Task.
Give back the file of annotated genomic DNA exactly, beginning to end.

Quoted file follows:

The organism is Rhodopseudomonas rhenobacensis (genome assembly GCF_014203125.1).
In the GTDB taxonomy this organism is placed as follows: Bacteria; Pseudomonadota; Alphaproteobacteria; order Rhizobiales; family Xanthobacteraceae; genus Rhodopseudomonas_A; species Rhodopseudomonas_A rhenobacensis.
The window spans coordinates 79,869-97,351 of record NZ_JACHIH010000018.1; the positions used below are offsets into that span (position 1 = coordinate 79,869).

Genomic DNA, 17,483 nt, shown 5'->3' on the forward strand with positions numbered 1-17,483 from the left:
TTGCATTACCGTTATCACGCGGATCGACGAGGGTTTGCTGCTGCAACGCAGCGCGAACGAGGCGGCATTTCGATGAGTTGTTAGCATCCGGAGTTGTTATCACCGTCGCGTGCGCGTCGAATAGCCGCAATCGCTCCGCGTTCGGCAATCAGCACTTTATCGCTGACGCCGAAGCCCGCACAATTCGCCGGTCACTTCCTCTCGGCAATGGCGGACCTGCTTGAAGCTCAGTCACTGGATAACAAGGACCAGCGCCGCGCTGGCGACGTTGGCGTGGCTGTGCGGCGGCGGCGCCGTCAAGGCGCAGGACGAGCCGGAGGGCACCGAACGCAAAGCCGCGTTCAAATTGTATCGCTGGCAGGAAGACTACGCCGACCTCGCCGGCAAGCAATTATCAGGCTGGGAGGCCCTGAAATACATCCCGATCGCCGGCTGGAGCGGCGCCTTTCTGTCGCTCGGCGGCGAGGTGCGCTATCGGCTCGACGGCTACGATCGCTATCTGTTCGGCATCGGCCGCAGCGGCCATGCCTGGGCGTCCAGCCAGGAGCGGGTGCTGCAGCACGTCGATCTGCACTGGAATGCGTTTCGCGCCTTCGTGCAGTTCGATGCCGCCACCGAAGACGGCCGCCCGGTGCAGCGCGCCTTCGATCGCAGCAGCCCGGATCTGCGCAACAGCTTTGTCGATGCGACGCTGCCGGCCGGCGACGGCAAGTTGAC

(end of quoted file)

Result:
The organism is Rhodopseudomonas rhenobacensis (genome assembly GCF_014203125.1).
In the GTDB taxonomy this organism is placed as follows: Bacteria; Pseudomonadota; Alphaproteobacteria; order Rhizobiales; family Xanthobacteraceae; genus Rhodopseudomonas_A; species Rhodopseudomonas_A rhenobacensis.
The window spans coordinates 79,869-97,351 of record NZ_JACHIH010000018.1; the positions used below are offsets into that span (position 1 = coordinate 79,869).

Genomic DNA, 17,483 nt, shown 5'->3' on the forward strand with positions numbered 1-17,483 from the left:
TTGCATTACCGTTATCACGCGGATCGACGAGGGTTTGCTGCTGCAACGCAGCGCGAACGAGGCGGCATTTCGATGAGTTGTTAGCATCCGGAGTTGTTATCACCGTCGCGTGCGCGTCGAATAGCCGCAATCGCTCCGCGTTCGGCAATCAGCACTTTATCGCTGACGCCGAAGCCCGCACAATTCGCCGGTCACTTCCTCTCGGCAATGGCGGACCTGCTTGAAGCTCAGTCACTGGATAACAAGGACCAGCGCCGCGCTGGCGACGTTGGCGTGGCTGTGCGGCGGCGGCGCCGTCAAGGCGCAGGACGAGCCGGAGGGCACCGAACGCAAAGCCGCGTTCAAATTGTATCGCTGGCAGGAAGACTACGCCGACCTCGCCGGCAAGCAATTATCAGGCTGGGAGGCCCTGAAATACATCCCGATCGCCGGCTGGAGCGGCGCCTTTCTGTCGCTCGGCGGCGAGGTGCGCTATCGGCTCGACGGCTACGATCGCTATCTGTTCGGCATCGGCCGCAGCGGCCATGCCTGGGCGTCCAGCCAGGAGCGGGTGCTGCAGCACGTCGATCTGCACTGGAATGCGTTTCGCGCCTTCGTGCAGTTCGATGCCGCCACCGAAGACGGCCGCCCGGTGCAGCGCGCCTTCGATCGCAGCAGCCCGGATCTGCGCAACAGCTTTGTCGATGCGACGCTGCCGGCCGGCGACGGCAAGTTGAC